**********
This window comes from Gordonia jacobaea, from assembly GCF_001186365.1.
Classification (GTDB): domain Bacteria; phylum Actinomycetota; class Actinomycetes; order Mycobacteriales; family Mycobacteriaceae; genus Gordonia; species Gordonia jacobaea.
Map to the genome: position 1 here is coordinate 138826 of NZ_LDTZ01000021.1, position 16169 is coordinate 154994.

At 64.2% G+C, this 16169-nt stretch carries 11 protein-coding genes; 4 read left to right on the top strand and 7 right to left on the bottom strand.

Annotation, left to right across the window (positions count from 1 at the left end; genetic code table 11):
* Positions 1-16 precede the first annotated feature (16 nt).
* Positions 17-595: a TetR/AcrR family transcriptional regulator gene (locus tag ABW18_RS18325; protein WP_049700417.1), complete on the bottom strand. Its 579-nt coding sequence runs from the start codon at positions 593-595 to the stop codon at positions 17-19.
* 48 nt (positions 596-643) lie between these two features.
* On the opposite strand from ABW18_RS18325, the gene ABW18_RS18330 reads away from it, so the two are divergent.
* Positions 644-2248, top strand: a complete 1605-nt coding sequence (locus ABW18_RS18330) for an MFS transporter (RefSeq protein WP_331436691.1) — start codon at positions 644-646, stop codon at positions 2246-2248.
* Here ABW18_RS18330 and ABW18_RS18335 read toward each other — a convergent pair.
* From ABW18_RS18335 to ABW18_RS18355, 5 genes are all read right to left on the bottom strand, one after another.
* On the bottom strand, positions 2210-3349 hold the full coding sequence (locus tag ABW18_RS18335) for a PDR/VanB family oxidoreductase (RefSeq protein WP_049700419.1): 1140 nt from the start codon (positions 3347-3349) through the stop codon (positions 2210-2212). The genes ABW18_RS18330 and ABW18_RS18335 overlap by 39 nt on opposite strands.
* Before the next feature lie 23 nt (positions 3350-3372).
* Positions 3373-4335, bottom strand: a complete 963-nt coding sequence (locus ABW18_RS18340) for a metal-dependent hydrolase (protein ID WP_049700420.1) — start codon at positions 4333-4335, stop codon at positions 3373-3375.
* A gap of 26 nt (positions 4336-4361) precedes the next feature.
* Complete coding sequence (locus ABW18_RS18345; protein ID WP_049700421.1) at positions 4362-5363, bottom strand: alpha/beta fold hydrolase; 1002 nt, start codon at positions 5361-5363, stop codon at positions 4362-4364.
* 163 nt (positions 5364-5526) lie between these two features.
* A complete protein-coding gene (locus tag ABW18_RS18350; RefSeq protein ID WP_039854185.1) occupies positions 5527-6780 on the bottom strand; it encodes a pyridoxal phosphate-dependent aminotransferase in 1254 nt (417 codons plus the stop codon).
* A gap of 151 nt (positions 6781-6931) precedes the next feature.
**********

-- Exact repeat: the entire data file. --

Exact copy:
This window comes from Gordonia jacobaea, from assembly GCF_001186365.1.
Classification (GTDB): domain Bacteria; phylum Actinomycetota; class Actinomycetes; order Mycobacteriales; family Mycobacteriaceae; genus Gordonia; species Gordonia jacobaea.
Map to the genome: position 1 here is coordinate 138826 of NZ_LDTZ01000021.1, position 16169 is coordinate 154994.

At 64.2% G+C, this 16169-nt stretch carries 11 protein-coding genes; 4 read left to right on the top strand and 7 right to left on the bottom strand.

Annotation, left to right across the window (positions count from 1 at the left end; genetic code table 11):
* Positions 1-16 precede the first annotated feature (16 nt).
* Positions 17-595: a TetR/AcrR family transcriptional regulator gene (locus tag ABW18_RS18325; protein WP_049700417.1), complete on the bottom strand. Its 579-nt coding sequence runs from the start codon at positions 593-595 to the stop codon at positions 17-19.
* 48 nt (positions 596-643) lie between these two features.
* On the opposite strand from ABW18_RS18325, the gene ABW18_RS18330 reads away from it, so the two are divergent.
* Positions 644-2248, top strand: a complete 1605-nt coding sequence (locus ABW18_RS18330) for an MFS transporter (RefSeq protein WP_331436691.1) — start codon at positions 644-646, stop codon at positions 2246-2248.
* Here ABW18_RS18330 and ABW18_RS18335 read toward each other — a convergent pair.
* From ABW18_RS18335 to ABW18_RS18355, 5 genes are all read right to left on the bottom strand, one after another.
* On the bottom strand, positions 2210-3349 hold the full coding sequence (locus tag ABW18_RS18335) for a PDR/VanB family oxidoreductase (RefSeq protein WP_049700419.1): 1140 nt from the start codon (positions 3347-3349) through the stop codon (positions 2210-2212). The genes ABW18_RS18330 and ABW18_RS18335 overlap by 39 nt on opposite strands.
* Before the next feature lie 23 nt (positions 3350-3372).
* Positions 3373-4335, bottom strand: a complete 963-nt coding sequence (locus ABW18_RS18340) for a metal-dependent hydrolase (protein ID WP_049700420.1) — start codon at positions 4333-4335, stop codon at positions 3373-3375.
* A gap of 26 nt (positions 4336-4361) precedes the next feature.
* Complete coding sequence (locus ABW18_RS18345; protein ID WP_049700421.1) at positions 4362-5363, bottom strand: alpha/beta fold hydrolase; 1002 nt, start codon at positions 5361-5363, stop codon at positions 4362-4364.
* 163 nt (positions 5364-5526) lie between these two features.
* A complete protein-coding gene (locus tag ABW18_RS18350; RefSeq protein ID WP_039854185.1) occupies positions 5527-6780 on the bottom strand; it encodes a pyridoxal phosphate-dependent aminotransferase in 1254 nt (417 codons plus the stop codon).
* A gap of 151 nt (positions 6781-6931) precedes the next feature.